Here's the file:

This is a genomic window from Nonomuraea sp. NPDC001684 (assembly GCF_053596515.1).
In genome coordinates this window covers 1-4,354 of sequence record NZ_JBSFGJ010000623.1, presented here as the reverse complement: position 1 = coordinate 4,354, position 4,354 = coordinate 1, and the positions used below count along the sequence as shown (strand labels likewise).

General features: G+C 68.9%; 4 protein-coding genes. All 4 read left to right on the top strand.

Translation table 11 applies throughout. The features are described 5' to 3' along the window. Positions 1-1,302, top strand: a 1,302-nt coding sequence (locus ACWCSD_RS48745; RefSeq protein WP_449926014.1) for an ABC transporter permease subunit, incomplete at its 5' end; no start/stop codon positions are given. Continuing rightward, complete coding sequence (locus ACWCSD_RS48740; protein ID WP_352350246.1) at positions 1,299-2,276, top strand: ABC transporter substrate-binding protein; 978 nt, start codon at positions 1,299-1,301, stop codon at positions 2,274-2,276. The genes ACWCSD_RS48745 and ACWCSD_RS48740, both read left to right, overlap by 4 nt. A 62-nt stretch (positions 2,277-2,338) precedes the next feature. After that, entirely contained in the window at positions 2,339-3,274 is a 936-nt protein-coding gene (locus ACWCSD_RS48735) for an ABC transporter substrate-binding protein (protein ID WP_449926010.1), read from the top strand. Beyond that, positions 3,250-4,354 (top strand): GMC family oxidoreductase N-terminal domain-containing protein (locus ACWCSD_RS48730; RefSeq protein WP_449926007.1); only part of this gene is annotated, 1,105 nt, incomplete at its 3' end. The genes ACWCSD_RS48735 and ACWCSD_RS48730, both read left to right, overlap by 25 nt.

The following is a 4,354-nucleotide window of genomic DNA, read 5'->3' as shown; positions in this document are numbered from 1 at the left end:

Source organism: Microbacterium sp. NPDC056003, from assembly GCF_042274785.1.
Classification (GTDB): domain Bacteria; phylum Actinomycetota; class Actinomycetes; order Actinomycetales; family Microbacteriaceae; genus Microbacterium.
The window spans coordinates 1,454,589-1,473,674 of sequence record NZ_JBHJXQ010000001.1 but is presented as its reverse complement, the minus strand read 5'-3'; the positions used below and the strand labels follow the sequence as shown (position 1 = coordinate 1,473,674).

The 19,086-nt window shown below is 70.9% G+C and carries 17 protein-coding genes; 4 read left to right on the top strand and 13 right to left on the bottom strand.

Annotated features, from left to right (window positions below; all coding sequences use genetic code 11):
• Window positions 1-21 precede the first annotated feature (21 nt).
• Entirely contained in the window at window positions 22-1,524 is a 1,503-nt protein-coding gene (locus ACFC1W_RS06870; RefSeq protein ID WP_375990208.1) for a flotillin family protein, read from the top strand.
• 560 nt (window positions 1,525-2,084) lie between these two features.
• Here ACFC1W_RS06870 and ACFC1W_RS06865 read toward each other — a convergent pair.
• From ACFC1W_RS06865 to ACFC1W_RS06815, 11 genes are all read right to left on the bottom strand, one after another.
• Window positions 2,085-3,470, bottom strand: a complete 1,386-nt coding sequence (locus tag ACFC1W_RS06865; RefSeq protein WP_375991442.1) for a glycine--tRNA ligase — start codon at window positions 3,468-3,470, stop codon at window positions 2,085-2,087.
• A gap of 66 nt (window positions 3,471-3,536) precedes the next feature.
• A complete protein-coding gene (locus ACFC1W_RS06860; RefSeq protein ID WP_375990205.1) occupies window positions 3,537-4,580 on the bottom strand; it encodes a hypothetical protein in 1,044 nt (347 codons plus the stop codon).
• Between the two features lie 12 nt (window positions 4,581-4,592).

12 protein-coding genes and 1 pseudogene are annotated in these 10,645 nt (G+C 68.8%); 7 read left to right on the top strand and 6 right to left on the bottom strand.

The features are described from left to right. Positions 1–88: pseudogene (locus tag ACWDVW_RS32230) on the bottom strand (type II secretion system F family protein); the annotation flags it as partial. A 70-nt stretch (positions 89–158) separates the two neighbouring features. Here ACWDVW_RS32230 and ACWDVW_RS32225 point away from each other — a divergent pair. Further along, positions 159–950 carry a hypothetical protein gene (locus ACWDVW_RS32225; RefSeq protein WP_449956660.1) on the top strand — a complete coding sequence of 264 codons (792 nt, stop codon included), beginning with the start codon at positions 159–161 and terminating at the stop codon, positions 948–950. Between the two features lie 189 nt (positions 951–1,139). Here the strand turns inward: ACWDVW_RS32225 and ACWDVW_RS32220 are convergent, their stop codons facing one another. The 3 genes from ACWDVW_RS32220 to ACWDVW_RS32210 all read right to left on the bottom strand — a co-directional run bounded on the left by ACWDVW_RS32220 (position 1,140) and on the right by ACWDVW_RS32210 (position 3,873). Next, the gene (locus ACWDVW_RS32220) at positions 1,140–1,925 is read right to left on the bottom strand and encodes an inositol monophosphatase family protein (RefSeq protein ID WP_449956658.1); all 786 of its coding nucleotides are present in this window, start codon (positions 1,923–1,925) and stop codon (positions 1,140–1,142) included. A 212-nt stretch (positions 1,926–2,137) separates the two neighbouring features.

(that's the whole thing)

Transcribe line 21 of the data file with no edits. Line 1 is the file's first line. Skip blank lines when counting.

The features are described from left to right. Positions 1–88: pseudogene (locus tag ACWDVW_RS32230) on the bottom strand (type II secretion system F family protein); the annotation flags it as partial. A 70-nt stretch (positions 89–158) separates the two neighbouring features. Here ACWDVW_RS32230 and ACWDVW_RS32225 point away from each other — a divergent pair. Further along, positions 159–950 carry a hypothetical protein gene (locus ACWDVW_RS32225; RefSeq protein WP_449956660.1) on the top strand — a complete coding sequence of 264 codons (792 nt, stop codon included), beginning with the start codon at positions 159–161 and terminating at the stop codon, positions 948–950. Between the two features lie 189 nt (positions 951–1,139). Here the strand turns inward: ACWDVW_RS32225 and ACWDVW_RS32220 are convergent, their stop codons facing one another. The 3 genes from ACWDVW_RS32220 to ACWDVW_RS32210 all read right to left on the bottom strand — a co-directional run bounded on the left by ACWDVW_RS32220 (position 1,140) and on the right by ACWDVW_RS32210 (position 3,873). Next, the gene (locus ACWDVW_RS32220) at positions 1,140–1,925 is read right to left on the bottom strand and encodes an inositol monophosphatase family protein (RefSeq protein ID WP_449956658.1); all 786 of its coding nucleotides are present in this window, start codon (positions 1,923–1,925) and stop codon (positions 1,140–1,142) included. A 212-nt stretch (positions 1,926–2,137) separates the two neighbouring features.